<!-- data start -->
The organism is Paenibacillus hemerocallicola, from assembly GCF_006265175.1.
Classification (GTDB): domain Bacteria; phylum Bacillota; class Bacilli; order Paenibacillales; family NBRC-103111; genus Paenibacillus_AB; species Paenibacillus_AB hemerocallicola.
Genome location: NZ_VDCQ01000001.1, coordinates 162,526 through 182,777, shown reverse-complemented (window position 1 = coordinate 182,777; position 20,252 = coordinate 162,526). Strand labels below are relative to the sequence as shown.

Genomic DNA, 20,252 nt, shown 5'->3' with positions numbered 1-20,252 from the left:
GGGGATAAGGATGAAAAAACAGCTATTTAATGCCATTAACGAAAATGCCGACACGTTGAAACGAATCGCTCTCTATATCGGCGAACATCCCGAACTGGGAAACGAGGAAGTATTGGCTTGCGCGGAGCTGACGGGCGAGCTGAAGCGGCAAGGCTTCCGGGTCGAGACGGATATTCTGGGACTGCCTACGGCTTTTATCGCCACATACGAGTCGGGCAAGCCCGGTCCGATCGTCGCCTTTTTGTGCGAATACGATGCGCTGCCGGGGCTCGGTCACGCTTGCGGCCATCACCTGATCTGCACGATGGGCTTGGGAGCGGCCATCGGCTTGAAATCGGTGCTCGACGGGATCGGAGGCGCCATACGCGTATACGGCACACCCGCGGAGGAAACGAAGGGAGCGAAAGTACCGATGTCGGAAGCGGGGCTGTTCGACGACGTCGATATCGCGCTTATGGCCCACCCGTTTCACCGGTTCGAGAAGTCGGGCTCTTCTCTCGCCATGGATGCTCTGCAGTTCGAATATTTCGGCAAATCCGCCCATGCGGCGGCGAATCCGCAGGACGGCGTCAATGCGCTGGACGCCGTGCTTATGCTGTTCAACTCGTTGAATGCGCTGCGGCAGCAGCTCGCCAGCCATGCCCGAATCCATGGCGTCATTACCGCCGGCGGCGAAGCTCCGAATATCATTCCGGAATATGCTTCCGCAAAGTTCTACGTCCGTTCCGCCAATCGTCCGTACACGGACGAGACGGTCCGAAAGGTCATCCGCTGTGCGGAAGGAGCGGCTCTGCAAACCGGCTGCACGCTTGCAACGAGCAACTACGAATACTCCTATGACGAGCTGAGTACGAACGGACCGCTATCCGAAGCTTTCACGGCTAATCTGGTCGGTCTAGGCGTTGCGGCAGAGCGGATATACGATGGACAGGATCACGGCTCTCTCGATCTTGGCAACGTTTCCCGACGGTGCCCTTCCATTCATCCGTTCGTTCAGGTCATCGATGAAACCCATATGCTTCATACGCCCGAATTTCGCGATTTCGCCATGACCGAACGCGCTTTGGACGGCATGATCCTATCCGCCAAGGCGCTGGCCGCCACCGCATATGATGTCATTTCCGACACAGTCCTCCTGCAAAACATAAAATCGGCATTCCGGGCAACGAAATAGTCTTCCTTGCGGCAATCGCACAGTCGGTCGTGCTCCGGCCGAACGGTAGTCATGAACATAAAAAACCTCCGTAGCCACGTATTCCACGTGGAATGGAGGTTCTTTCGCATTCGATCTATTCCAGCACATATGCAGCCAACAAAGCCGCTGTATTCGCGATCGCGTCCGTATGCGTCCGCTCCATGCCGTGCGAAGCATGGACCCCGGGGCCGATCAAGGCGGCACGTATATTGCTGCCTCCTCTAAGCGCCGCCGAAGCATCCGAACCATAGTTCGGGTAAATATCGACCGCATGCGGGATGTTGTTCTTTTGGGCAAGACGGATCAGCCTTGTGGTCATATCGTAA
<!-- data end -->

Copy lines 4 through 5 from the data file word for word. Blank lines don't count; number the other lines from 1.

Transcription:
Genomic DNA, 20,252 nt, shown 5'->3' with positions numbered 1-20,252 from the left:
GGGGATAAGGATGAAAAAACAGCTATTTAATGCCATTAACGAAAATGCCGACACGTTGAAACGAATCGCTCTCTATATCGGCGAACATCCCGAACTGGGAAACGAGGAAGTATTGGCTTGCGCGGAGCTGACGGGCGAGCTGAAGCGGCAAGGCTTCCGGGTCGAGACGGATATTCTGGGACTGCCTACGGCTTTTATCGCCACATACGAGTCGGGCAAGCCCGGTCCGATCGTCGCCTTTTTGTGCGAATACGATGCGCTGCCGGGGCTCGGTCACGCTTGCGGCCATCACCTGATCTGCACGATGGGCTTGGGAGCGGCCATCGGCTTGAAATCGGTGCTCGACGGGATCGGAGGCGCCATACGCGTATACGGCACACCCGCGGAGGAAACGAAGGGAGCGAAAGTACCGATGTCGGAAGCGGGGCTGTTCGACGACGTCGATATCGCGCTTATGGCCCACCCGTTTCACCGGTTCGAGAAGTCGGGCTCTTCTCTCGCCATGGATGCTCTGCAGTTCGAATATTTCGGCAAATCCGCCCATGCGGCGGCGAATCCGCAGGACGGCGTCAATGCGCTGGACGCCGTGCTTATGCTGTTCAACTCGTTGAATGCGCTGCGGCAGCAGCTCGCCAGCCATGCCCGAATCCATGGCGTCATTACCGCCGGCGGCGAAGCTCCGAATATCATTCCGGAATATGCTTCCGCAAAGTTCTACGTCCGTTCCGCCAATCGTCCGTACACGGACGAGACGGTCCGAAAGGTCATCCGCTGTGCGGAAGGAGCGGCTCTGCAAACCGGCTGCACGCTTGCAACGAGCAACTACGAATACTCCTATGACGAGCTGAGTACGAACGGACCGCTATCCGAAGCTTTCACGGCTAATCTGGTCGGTCTAGGCGTTGCGGCAGAGCGGATATACGATGGACAGGATCACGGCTCTCTCGATCTTGGCAACGTTTCCCGACGGTGCCCTTCCATTCATCCGTTCGTTCAGGTCATCGATGAAACCCATATGCTTCATACGCCCGAATTTCGCGATTTCGCCATGACCGAACGCGCTTTGGACGGCATGATCCTATCCGCCAAGGCGCTGGCCGCCACCGCATATGATGTCATTTCCGACACAGTCCTCCTGCAAAACATAAAATCGGCATTCCGGGCAACGAAATAGTCTTCCTTGCGGCAATCGCACAGTCGGTCGTGCTCCGGCCGAACGGTAGTCATGAACATAAAAAACCTCCGTAGCCACGTATTCCACGTGGAATGGAGGTTCTTTCGCATTCGATCTATTCCAGCACATATGCAGCCAACAAAGCCGCTGTATTCGCGATCGCGTCCGTATGCGTCCGCTCCATGCCGTGCGAAGCATGGACCCCGGGGCCGATCAAGGCGGCACGTATATTGCTGCCTCCTCTAAGCGCCGCCGAAGCATCCGAACCATAGTTCGGGTAAATATCGACCGCATGCGGGATGTTGTTCTTTTGGGCAAGACGGATCAGCCTTGTGGTCATATCGTAA